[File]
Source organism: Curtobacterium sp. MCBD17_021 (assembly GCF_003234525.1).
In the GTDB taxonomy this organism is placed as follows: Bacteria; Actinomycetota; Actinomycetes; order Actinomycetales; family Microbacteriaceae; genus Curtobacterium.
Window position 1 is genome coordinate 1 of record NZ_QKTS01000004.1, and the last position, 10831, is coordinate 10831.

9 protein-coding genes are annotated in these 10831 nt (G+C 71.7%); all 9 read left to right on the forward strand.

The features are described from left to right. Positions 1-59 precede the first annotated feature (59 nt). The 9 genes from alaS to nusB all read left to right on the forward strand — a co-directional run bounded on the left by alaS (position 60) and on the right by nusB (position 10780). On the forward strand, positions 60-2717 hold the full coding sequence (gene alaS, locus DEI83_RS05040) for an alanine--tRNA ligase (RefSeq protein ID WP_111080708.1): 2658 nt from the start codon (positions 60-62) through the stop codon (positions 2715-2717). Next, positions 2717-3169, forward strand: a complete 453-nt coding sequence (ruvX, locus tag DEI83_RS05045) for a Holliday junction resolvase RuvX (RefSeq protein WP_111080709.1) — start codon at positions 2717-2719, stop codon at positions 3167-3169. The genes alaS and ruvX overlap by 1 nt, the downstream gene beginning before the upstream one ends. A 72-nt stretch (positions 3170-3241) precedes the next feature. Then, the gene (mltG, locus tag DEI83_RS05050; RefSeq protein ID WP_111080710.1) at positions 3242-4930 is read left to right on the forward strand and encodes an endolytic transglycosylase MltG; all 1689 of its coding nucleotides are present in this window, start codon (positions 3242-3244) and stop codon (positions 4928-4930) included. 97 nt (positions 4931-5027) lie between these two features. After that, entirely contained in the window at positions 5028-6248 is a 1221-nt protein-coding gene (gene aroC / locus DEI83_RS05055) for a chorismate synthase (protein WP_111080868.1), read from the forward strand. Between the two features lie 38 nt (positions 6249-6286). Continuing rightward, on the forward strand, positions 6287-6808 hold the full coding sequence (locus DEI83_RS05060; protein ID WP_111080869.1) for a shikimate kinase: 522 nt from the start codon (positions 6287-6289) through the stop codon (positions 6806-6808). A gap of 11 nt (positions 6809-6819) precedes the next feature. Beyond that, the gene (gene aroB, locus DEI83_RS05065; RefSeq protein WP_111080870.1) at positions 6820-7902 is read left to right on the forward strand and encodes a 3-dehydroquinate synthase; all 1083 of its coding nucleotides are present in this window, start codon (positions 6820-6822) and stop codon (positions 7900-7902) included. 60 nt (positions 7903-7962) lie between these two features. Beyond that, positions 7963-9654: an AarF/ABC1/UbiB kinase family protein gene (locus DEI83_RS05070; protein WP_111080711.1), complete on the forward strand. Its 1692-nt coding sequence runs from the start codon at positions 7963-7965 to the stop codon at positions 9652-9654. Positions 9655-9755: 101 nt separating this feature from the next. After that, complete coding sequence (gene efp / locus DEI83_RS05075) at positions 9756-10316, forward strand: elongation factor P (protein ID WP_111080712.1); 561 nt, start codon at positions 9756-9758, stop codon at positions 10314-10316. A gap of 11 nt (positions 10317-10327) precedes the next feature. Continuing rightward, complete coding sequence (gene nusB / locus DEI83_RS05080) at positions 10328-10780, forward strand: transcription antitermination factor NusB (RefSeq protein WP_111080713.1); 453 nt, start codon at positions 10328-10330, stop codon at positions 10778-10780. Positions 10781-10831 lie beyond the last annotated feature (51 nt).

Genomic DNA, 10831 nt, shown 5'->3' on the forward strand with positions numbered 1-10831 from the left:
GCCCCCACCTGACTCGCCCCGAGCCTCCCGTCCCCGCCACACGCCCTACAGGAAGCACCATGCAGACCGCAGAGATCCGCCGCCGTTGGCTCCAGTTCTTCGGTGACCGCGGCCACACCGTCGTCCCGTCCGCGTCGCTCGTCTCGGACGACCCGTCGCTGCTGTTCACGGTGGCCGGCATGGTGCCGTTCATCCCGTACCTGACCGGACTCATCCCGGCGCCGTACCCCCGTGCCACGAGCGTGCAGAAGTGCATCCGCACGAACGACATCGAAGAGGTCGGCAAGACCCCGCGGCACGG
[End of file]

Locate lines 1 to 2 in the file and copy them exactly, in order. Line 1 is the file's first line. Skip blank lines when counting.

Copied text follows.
Source organism: Curtobacterium sp. MCBD17_021 (assembly GCF_003234525.1).
In the GTDB taxonomy this organism is placed as follows: Bacteria; Actinomycetota; Actinomycetes; order Actinomycetales; family Microbacteriaceae; genus Curtobacterium.